A question I seem to get asked a lot these days is whether training for Everest Base Camp is necessary or not. Training for a trek is a personal thing, and I could give a million answers to this one question. It’s important to start by asking yourself a few basic questions. Am I in good physical shape? Do I have endurance? Am I able to carry the weight of my bag on my back for over five hours a day? If the answers to these questions start to scare you, don’t freak out. Trekking is just walking for long distances. And in this case, at a higher altitude. Don’t overthink it too much.
Before I left for Nepal, I didn’t have a lot of free time to train, and I didn’t have a fancy gym membership. I’d read a few articles online about how to train for EBC, and they sounded more like a boot camp to join an elite military op. For those of you who can’t commit to a 3-hour workout every day at a $300 a month gym, here’s the workout plan I followed. It was free, and I did it in my spare time. Was I able to run to Base Camp? Nope. Was I able to walk and enjoy myself without wanting to give up constantly? Yup.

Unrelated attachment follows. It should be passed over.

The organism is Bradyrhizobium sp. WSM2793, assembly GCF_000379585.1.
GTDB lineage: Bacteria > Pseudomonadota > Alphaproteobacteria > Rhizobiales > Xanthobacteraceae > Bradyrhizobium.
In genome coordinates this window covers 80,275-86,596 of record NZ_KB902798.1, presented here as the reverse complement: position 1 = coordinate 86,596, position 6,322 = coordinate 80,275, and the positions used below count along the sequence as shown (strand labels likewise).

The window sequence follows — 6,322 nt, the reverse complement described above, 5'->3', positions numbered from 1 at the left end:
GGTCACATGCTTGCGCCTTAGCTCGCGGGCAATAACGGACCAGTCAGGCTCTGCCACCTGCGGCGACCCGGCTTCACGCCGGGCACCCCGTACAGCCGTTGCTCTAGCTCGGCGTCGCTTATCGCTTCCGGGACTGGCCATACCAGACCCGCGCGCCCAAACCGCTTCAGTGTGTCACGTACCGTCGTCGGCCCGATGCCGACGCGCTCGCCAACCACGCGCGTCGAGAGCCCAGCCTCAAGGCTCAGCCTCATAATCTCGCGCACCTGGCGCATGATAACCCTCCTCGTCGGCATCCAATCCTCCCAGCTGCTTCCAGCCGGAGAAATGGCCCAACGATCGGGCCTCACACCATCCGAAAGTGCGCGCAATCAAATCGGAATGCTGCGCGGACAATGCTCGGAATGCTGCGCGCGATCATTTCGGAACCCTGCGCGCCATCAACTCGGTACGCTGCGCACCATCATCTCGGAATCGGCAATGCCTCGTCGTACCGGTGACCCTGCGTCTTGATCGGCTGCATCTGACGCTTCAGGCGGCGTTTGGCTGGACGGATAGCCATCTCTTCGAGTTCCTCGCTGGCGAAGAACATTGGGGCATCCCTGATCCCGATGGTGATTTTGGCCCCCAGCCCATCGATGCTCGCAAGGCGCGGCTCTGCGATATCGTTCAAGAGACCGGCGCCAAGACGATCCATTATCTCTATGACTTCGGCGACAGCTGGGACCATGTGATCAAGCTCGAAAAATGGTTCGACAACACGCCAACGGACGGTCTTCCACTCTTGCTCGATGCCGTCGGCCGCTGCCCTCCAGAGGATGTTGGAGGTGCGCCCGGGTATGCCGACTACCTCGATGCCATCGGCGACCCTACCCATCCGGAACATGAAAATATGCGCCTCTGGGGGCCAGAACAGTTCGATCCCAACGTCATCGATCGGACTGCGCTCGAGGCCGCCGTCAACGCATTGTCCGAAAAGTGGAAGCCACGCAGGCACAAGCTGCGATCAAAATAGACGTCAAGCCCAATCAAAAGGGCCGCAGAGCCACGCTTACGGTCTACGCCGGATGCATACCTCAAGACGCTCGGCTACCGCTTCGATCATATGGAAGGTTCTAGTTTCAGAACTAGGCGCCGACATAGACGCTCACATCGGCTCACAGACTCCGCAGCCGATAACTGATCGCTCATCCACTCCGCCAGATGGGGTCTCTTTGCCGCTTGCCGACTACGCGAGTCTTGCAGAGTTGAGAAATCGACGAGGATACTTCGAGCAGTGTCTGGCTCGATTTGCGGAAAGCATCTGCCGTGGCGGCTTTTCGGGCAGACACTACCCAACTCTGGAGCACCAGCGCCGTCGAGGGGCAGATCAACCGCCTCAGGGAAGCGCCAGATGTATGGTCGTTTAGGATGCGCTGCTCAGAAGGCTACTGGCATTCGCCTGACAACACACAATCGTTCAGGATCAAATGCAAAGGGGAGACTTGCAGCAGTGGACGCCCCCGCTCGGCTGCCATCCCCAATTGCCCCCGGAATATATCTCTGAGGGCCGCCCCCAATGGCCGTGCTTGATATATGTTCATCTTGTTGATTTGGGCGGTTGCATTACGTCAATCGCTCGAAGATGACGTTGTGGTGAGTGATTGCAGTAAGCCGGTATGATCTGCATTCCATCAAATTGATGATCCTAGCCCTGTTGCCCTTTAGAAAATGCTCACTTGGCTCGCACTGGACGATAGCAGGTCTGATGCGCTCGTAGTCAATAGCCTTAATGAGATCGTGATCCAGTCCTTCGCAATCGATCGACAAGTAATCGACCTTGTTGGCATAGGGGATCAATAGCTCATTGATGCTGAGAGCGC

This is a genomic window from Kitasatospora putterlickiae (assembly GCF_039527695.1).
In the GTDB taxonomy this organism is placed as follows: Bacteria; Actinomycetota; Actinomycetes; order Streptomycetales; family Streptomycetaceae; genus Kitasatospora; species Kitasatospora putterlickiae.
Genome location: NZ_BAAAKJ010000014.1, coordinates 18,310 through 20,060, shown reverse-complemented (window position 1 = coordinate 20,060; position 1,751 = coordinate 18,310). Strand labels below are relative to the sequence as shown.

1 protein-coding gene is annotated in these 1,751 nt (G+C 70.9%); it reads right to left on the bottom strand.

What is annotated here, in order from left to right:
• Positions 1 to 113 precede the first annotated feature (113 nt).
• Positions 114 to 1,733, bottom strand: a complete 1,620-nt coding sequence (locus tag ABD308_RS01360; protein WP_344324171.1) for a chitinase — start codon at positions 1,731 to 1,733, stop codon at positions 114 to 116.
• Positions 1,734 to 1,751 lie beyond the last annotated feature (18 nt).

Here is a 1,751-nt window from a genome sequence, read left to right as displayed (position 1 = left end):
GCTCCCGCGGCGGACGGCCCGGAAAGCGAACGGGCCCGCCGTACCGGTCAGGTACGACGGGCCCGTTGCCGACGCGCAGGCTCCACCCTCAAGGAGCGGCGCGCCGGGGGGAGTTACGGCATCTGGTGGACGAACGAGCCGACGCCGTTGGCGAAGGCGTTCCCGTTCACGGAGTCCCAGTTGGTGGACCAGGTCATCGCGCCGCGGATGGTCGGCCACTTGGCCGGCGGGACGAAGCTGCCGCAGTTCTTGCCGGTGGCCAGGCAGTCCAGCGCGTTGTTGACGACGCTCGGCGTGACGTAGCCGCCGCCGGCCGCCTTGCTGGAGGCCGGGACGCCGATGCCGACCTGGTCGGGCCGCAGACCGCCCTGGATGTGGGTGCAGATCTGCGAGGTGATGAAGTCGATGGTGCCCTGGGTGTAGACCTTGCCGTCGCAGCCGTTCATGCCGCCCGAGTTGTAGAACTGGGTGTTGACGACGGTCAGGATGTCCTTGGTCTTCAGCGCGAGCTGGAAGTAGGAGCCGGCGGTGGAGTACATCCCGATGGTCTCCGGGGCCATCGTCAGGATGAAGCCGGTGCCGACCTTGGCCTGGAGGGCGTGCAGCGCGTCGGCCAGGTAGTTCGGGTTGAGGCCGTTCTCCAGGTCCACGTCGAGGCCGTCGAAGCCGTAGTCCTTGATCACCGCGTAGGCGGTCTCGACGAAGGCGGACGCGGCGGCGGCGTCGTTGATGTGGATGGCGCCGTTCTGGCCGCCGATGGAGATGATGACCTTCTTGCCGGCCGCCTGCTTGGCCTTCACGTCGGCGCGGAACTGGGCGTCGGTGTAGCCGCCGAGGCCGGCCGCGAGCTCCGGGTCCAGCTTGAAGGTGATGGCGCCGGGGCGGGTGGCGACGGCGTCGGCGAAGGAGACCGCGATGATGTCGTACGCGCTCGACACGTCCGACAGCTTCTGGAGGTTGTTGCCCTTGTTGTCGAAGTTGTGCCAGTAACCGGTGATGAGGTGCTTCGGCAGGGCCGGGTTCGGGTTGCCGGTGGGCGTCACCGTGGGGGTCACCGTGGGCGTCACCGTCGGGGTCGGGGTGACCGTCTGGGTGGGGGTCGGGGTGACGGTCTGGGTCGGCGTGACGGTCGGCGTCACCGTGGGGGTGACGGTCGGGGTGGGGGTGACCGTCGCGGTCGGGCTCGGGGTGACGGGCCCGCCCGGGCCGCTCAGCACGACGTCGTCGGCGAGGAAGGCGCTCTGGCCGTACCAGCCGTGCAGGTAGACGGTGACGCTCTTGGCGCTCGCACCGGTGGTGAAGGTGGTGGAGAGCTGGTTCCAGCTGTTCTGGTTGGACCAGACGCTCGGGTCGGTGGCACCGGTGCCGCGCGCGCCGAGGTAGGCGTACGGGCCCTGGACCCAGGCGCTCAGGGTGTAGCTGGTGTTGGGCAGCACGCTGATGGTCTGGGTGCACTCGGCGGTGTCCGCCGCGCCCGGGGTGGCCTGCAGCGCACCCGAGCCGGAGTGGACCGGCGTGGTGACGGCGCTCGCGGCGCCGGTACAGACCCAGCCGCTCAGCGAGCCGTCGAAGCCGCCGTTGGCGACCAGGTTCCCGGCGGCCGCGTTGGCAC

Wear Your Backpack Everywhere
Training for Everest Base Camp doesn’t have to be expensive or extreme. Nor does it require a large time commitment. Simply buy your backpack in advance and fill it with some weight. If you have a porter, fill it with 20lbs. If you don’t have a porter, fill it with 30lbs. Hopefully, you won’t need to pack this much for your trek, but the weight of your pack will feel heavier at altitude. So, it’s better to train with something heavier than you’ll be bringing.
Now for the fun part. Wear your bag everywhere. Wear it to work. Wear it to the grocery store. Wear it at the gym. Wear it when you walk the dog. Wear it when you cook dinner. If you drive to work and have a desk job, then wear it up and down your stairs every night. This may sound stupid, but the hardest part of every trek for me is always the weight in my bag. Most people don’t use their shoulder and back muscles that much and training them before the trek will be a big help.
Always Take the Stairs